Sushi Science: Fear, Not Radiation, Seen As Risk

A Tokyo tuna wholesaler adds slices of fish to his stall on March 23. Fish prices have plummeted in Japan amid fears that radioactive material leaking from the damaged Fukushima Dai-ichi nuclear power plant may have contaminated the animals. But experts say there's no risk right now and that fish is safe to eat.

A Tokyo tuna wholesaler adds slices of fish to his stall on March 23. Fish prices have plummeted in Japan amid fears that radioactive material leaking from the damaged Fukushima Dai-ichi nuclear power plant may have contaminated the animals. But experts say there's no risk right now and that fish is safe to eat. Lee Jin-man/AP hide caption

itoggle caption Lee Jin-man/AP

Every day, hundreds of tons of fish and seaweed are bought and sold at Tokyo's seafood markets. The markets are still bustling, but prices have fallen sharply amid concerns that some products might be contaminated with radioactive material leaking from Japan's troubled Fukushima Dai-ichi nuclear plant. How likely is that?

NPR posed the question to Masashi Kusakabe, director of the Nakaminato Laboratory for Marine Radioecology not far from Tokyo. The research center is devoted to figuring out precisely what happens to radioactive material that gets into the ocean.

Kusakabe says what's been getting into the Pacific Ocean near Fukushima is mostly radioactive iodine. It dissolves in water, and experiments have shown that the iodine tends to concentrate in algae. Then it gets even more concentrated as it works its way up the food chain.

Kusakabe says that might sound bad, "but the iodine we're talking about now is iodine -131, which has a very short half-life at eight days."

Every eight days, half of the iodine goes away. So after a few weeks, there's not much iodine-131 left in a fish.

Kusakabe says radioactive cesium is a lot worse: Its half-life is measured in decades, not days. But so far, much less cesium has gotten into the ocean at Fukushima.

Along Japan's Pacific Coast

Bare foundation blocks are all that's left of Mitsue Murakami's Big Ocean Hotel after the tsunami ravaged the Pacific coast of Japan. Murakami, who is also a seaweed farmer, says everything was lost, but "we're trying very hard to overcome this hardship."

Bare foundation blocks are all that's left of Mitsue Murakami's Big Ocean Hotel after the tsunami ravaged the Pacific coast of Japan. Murakami, who is also a seaweed farmer, says everything was lost, but "we're trying very hard to overcome this hardship." John Burnett/NPR hide caption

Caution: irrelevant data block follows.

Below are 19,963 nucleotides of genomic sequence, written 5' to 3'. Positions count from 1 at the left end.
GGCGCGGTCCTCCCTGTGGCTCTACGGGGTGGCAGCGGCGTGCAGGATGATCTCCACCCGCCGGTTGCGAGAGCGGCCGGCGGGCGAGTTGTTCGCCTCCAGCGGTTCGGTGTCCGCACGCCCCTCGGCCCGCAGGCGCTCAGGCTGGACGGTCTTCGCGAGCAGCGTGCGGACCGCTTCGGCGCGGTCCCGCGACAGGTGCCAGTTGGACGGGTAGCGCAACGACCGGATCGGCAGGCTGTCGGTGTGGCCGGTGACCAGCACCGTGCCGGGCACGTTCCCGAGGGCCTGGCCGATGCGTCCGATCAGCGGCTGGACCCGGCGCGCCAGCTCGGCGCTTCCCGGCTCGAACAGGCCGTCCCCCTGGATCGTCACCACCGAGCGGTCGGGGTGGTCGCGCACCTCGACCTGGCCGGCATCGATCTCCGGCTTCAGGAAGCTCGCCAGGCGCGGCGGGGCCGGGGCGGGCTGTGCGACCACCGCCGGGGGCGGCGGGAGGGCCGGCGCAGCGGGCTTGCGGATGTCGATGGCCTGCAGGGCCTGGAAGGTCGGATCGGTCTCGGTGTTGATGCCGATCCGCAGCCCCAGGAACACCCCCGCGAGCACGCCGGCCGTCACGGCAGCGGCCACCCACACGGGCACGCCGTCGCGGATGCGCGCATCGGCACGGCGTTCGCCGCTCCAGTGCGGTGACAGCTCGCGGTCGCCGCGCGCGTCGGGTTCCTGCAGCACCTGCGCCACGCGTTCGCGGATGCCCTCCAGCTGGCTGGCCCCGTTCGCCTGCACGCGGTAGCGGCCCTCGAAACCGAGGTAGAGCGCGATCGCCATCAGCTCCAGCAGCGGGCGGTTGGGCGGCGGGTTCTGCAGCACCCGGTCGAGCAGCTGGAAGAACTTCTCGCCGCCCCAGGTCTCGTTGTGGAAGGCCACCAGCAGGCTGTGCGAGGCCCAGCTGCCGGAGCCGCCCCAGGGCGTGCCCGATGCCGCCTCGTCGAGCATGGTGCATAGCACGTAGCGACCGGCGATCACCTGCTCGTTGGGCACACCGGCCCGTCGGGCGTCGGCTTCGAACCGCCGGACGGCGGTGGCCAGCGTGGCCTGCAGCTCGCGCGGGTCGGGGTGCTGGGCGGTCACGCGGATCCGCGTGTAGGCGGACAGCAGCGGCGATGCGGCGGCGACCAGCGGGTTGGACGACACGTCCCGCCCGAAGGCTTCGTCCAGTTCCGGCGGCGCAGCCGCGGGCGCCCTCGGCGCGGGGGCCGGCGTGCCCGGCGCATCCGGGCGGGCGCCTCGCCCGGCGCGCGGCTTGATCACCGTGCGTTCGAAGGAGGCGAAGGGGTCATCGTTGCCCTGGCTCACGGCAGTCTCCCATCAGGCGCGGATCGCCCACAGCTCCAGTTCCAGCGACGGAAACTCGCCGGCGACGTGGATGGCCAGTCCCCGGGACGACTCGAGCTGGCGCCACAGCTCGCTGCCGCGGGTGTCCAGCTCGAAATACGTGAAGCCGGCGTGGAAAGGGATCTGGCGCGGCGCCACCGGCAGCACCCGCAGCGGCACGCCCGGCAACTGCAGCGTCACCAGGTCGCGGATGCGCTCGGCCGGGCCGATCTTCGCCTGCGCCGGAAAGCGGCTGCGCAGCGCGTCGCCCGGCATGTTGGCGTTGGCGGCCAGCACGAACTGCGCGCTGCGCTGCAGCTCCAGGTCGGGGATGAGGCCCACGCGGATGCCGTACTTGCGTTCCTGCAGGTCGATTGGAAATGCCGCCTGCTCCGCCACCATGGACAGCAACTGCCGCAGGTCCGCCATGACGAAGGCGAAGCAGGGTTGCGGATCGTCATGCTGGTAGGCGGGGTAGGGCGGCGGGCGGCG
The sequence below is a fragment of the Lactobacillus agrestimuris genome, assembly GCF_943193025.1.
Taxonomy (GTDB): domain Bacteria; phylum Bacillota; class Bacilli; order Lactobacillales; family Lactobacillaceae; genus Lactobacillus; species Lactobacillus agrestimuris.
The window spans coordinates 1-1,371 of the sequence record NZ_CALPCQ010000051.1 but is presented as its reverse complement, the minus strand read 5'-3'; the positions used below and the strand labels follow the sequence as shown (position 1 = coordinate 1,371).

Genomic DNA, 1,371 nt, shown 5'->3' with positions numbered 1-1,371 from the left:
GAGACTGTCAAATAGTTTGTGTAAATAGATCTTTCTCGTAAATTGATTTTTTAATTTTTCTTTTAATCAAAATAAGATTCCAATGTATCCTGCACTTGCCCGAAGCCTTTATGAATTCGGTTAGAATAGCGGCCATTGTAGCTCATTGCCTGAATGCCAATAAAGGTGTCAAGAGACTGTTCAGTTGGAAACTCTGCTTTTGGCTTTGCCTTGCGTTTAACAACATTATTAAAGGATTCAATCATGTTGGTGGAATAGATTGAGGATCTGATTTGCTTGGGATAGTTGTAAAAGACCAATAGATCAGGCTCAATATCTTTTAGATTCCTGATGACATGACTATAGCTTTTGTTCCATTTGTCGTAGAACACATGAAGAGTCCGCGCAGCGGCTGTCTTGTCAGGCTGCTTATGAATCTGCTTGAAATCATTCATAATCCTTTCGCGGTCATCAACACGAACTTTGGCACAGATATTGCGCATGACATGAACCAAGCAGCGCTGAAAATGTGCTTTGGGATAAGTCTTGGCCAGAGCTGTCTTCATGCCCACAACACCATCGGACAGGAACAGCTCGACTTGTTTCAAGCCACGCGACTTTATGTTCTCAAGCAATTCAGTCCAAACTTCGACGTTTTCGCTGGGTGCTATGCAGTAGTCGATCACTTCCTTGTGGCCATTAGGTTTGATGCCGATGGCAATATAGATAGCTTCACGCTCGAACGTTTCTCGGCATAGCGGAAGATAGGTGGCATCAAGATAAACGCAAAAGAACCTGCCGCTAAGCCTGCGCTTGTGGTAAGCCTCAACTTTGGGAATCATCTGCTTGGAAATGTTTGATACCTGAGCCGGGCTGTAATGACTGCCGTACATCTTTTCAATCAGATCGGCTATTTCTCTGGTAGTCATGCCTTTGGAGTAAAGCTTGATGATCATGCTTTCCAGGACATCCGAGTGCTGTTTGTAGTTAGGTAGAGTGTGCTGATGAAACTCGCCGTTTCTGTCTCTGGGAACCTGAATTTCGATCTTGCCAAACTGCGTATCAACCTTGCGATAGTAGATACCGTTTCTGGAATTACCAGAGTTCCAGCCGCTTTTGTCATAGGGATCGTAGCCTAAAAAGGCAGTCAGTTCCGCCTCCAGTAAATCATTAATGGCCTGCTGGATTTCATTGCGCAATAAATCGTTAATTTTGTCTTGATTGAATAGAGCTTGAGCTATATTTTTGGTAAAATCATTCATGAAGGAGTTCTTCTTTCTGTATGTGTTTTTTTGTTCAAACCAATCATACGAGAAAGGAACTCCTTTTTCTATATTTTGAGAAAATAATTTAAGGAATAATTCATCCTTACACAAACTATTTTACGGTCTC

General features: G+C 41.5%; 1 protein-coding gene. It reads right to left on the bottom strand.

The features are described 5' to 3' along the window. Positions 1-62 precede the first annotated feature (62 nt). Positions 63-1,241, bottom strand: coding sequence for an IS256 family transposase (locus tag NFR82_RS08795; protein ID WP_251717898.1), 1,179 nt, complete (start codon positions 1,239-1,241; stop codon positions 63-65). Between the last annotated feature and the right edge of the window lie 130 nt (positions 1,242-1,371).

itoggle caption John Burnett/NPR

Also, the ocean is so vast that radioactive materials are heavily diluted by the time they travel even a few miles.

So the Japanese fish most likely to become contaminated are the ones that spend their entire lives right near the Fukushima power plant. And the government isn't letting fishing vessels anywhere near the place.

But what about the ocean-going fish that show up on sashimi platters — fish like salmon and tuna? Might they be contaminated by radioactive material from the power plant?

"I don't think so," he says, "because tuna move everywhere. They travel, you know, maybe hundreds of kilometers, so they never stay there."

A tuna might swim by the Fukushima plant. But it wouldn't hang around long enough to become seriously contaminated.

Kusakabe says the biggest threat to the Japanese fishing industry right now isn't radiation. It's fear.

"Most people now think, 'Oh, it's very dangerous to eat fish in Japan or fish around this coast.' But I think it's very safe. So now is your chance to eat fish, because it's cheap," he says.

Asked if he is still eating fish, Kusakabe replies, "Oh, of course. Why not?"

Kusakabe says once people realize that Japanese fish are safe, he expects the price of Pacific Bluefin to go back up.

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